Additionally, English-only policies could get an employer sued for discrimination and soil its reputation. In September 2018, the U.S. Equal Employment Opportunity Commission filed suit against a resort in San Antonio for discrimination and retaliation. Court documents stated, among other complaints, that at least two dozen Spanish speakers were barred from speaking Spanish, while employees of other nationalities were allowed to speak their native languages. When workers complained about the discriminatory behavior, they were punished.

Maintaining Compliance

Federal and state laws require employers to post certain notices to employees in both English and Spanish. Government-issued and other official employment notices are the first things an investigator will verify when conducting an on-site workplace investigation.

Here are a few things to consider when deciding whether your company’s written material must be available in Spanish:

■ Does federal or state law require written communication to be in Spanish? Some administrative agencies, such as the Department of Labor Wage and Hour Division and OSHA, require certain communications and training documents be made available to employees in the language the employee understands best.

 ■ Non-mandatory translation into Spanish typically involves handbooks and other directives to employees. Putting these company materials in Spanish demonstrates that the employer made an honest effort to help workers, who do not primarily speak English, understand.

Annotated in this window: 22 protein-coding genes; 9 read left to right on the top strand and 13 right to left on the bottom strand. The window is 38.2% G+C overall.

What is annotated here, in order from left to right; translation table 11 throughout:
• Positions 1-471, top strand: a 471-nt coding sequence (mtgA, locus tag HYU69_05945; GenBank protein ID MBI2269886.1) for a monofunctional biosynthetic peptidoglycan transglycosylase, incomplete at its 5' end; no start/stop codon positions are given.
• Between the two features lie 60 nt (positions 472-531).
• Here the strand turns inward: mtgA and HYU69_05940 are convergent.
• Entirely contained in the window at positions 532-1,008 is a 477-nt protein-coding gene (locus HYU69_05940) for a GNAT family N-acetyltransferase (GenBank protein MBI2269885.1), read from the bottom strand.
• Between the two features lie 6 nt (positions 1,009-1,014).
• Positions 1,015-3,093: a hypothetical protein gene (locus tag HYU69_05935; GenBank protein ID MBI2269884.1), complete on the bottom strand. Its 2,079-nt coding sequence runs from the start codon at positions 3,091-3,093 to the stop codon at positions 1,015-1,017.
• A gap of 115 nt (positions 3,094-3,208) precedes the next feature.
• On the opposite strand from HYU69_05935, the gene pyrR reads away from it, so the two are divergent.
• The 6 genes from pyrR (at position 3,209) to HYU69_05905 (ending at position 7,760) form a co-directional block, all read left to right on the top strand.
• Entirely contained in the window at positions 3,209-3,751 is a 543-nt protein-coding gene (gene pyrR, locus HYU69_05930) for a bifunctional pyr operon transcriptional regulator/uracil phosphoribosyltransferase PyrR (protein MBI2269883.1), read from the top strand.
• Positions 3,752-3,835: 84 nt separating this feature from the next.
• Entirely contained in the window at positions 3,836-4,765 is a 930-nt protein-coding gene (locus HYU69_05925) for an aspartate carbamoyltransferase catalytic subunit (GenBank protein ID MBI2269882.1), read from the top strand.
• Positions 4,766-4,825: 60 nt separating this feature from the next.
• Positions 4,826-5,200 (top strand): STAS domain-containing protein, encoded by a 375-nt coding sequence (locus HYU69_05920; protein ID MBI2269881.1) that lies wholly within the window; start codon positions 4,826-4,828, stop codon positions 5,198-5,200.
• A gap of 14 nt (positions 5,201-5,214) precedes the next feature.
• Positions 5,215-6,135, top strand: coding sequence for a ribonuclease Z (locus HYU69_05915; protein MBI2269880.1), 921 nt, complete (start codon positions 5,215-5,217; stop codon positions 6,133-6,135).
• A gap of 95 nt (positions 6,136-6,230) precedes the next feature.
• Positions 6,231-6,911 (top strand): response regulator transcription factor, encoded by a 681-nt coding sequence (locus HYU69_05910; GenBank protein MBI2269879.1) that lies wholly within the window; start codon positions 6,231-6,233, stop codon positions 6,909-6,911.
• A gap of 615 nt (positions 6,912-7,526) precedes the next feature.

Preparation and Planning Ahead

Employers can attract and retain a strong Hispanic workforce by making an effort to:

■ Understand and value the cultures of all employees

■ Present solid opportunities for advancement

■ Provide training and employee resources in English and Spanish

■ Offer competitive salaries and benefits Employers can remain in compliance with federal and state laws by incorporating a few of the following strategies concerning their Hispanic workforce:

■ Learning about these laws regarding employment notices and communication

■ Training management to ensure compliance with anti-discrimination and harassment laws

■ Having an audit protocol in place

■ Making copies of all I-9s and crucial documents

■ Developing an immigration-compliance plan Following these strategies will help to successfully employ Hispanic workers to the benefit of all.

About the Author

 Jacob M. Monty is founder and managing partner of the Houston, Texas-based employment, labor, and immigration law firm, Monty & Ramirez LLP. With more than 20 years of experience providing representation and counsel to employers, Monty is board certified and leads a diverse team of attorneys that represent a broad array of clients, including Fortune 500 corporations, private businesses (small and large), and government entities. He serves on various local, state and national advisory councils, and is a regular commentator on issues pertaining to immigration and employment law in national media. For the past 10 consecutive years, Monty has been named a Texas Super Lawyer by Super Lawyers Magazine. He can be reached at (281) 493-5529 or [email protected]